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Gadgets & Home Improvement

Want to watch TV? Think hard

Republic Poly students develop system that allows household appliances to be mind-controlled
The Straits Times - December 8, 2011
By: Lin Zhaowei
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Want to watch TV? Think hard Republic Polytechnic student Lin Ge, 22, demonstrating how the system allows users to switch household appliances on and off using their minds. -- ST PHOTO: LAU FOOK KONG

THINKING about turning on the television set? Well, hold that thought.

A new system developed by students in Singapore allows users to switch household appliances on and off using just their minds. The technology could be particularly useful for the physically disabled, who struggle with everyday tasks.

It works by reading out a list of appliances such as fans, television sets or lights though a headset. When users hear the one they want, they focus their minds on it. The headset picks up the brain signal, and sends it down a wire to a smartphone. The command is then transmitted to a control box, which carries it out.

The system was created by students from Republic Polytechnic as part of their final-year project. Team member Ernest Pwi said the idea is to help the physically disabled become more independent.

'It could help them reduce the burden on their families, who now have to help them do simple things like turning off the lights,' said the 19-year-old.

The idea is an extension of a project last year by another group of final-year students, who created a mind-controlled wheelchair using the same headset.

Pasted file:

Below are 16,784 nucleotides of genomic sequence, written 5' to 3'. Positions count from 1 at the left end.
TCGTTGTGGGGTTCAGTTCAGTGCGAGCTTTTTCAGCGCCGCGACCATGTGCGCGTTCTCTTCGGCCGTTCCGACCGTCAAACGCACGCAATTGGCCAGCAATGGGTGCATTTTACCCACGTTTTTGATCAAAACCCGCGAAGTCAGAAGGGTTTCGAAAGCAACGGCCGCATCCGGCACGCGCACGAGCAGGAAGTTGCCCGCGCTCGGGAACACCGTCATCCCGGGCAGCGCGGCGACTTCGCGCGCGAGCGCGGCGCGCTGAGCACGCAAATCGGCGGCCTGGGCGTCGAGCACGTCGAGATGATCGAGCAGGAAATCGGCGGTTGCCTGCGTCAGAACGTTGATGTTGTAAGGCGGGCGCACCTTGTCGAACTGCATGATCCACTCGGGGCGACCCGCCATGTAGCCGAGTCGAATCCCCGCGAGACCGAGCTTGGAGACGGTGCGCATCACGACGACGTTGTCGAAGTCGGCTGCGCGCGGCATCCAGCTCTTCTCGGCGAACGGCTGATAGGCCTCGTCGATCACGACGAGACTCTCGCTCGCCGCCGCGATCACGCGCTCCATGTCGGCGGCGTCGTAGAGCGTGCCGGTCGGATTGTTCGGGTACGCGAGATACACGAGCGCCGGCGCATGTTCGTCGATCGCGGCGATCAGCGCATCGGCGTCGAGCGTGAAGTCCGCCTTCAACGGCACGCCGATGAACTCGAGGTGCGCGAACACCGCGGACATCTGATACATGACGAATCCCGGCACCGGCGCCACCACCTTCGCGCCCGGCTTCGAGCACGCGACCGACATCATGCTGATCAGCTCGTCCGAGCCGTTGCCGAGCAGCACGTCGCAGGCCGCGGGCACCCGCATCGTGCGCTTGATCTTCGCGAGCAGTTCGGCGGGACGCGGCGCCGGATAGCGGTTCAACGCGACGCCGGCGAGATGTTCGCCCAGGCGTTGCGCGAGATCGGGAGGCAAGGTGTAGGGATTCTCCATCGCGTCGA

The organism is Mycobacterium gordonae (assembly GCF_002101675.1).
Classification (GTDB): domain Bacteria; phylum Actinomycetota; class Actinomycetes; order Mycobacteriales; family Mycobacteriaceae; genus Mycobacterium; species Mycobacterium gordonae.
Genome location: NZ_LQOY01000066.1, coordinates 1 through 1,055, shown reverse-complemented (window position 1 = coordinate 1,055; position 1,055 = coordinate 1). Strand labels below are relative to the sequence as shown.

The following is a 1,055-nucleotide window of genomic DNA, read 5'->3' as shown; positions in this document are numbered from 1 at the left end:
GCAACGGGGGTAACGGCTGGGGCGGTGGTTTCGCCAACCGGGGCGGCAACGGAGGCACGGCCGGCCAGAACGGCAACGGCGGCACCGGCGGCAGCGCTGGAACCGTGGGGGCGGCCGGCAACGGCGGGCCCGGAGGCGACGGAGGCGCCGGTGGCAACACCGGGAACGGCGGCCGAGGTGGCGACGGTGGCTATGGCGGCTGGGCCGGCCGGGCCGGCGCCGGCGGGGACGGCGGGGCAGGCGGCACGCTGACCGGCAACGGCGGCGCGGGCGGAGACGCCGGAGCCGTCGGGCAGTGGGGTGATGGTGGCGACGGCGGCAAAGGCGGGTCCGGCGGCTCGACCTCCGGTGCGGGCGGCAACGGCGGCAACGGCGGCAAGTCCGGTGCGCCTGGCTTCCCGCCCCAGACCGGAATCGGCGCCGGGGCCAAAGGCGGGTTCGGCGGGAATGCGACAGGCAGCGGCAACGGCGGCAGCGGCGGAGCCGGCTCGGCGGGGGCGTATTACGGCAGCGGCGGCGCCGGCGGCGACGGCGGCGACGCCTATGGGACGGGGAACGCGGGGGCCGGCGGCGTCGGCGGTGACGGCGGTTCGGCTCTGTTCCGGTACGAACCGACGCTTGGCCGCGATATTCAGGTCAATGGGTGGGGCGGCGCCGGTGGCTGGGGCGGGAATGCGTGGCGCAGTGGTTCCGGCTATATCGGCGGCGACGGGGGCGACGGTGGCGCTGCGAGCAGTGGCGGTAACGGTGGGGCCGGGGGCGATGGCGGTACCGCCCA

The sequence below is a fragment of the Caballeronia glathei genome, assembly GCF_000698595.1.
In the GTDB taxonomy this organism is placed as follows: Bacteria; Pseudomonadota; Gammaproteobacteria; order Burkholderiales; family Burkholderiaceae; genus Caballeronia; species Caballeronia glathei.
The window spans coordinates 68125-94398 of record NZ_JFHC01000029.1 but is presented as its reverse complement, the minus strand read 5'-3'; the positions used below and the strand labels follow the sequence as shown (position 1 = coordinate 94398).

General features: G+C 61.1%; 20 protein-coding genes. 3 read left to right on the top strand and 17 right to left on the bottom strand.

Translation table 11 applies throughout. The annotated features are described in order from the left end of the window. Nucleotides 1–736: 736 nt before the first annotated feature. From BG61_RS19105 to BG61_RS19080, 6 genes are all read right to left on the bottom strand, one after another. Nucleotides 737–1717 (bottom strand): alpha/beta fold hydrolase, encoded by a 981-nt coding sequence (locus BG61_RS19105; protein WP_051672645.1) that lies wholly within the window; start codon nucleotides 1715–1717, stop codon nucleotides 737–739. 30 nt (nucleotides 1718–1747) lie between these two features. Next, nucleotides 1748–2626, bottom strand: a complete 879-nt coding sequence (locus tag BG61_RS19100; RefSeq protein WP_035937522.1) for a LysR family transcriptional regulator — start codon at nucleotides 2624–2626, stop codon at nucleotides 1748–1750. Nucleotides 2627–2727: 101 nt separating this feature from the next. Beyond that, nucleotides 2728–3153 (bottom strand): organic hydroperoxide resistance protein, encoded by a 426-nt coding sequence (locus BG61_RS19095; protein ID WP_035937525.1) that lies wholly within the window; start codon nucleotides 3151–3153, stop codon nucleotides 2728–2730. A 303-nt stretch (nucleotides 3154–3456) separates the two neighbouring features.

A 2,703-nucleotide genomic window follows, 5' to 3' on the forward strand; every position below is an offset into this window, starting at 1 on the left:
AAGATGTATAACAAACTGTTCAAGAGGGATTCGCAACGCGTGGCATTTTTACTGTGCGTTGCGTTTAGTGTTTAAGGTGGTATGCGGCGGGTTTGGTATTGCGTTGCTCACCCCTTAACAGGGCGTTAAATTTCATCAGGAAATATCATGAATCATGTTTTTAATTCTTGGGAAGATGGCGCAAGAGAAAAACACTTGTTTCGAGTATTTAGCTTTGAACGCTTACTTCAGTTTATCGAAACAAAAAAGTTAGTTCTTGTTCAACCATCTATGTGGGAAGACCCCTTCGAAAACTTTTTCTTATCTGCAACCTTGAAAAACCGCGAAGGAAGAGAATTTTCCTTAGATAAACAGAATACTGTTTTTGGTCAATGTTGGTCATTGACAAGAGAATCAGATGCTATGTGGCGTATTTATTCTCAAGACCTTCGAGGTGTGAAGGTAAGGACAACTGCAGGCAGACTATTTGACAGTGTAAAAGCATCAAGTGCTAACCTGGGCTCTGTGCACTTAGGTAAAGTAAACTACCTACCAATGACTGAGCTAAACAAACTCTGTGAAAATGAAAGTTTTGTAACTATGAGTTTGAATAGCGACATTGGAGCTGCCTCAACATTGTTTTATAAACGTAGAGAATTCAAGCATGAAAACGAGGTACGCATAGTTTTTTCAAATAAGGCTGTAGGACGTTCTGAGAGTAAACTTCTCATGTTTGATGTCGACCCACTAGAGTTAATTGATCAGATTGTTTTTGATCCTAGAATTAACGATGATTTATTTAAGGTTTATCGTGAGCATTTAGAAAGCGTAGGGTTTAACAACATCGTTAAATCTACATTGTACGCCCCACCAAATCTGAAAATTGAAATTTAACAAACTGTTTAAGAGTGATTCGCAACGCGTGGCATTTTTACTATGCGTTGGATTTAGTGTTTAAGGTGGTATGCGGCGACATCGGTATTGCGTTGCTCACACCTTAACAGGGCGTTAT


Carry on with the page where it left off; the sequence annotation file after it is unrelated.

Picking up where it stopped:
While using brain waves to control appliances is not a new concept, the latest system has one big advantage - its relatively low cost. The headset is already commercially available at about US$99 (S$127), while the control box costs less than $500 to build. Any Apple iPhone or Android phone with the software installed can be used as the controller.

This compares with more than $15,000 for similar systems now available, said project co-supervisor Eugene Tham, a senior academic staff member of Republic Polytechnic's school of engineering.

One current limitation is that users have to wait for the voice prompt to read out the appliance they want to control. Mr Tham said researchers are working on alternative methods.

The project was among 20 showcased yesterday at the polytechnic's first technology fair on health, wellness and nutrition. The students involved are from the schools of engineering, information and communications technology, applied sciences and sports, health and leisure.

Other innovations on display included herbal drinks developed jointly by students and traditional Chinese medicine firm Eu Yan Sang, and soft-serve ice cream that contains probiotics - 'good' bacteria that is more commonly found in yogurt.

The polytechnic also signed three-year agreements to extend its research collaborations with Eu Yan Sang, NEC Asia Pacific and Renaissance Electronics.

 

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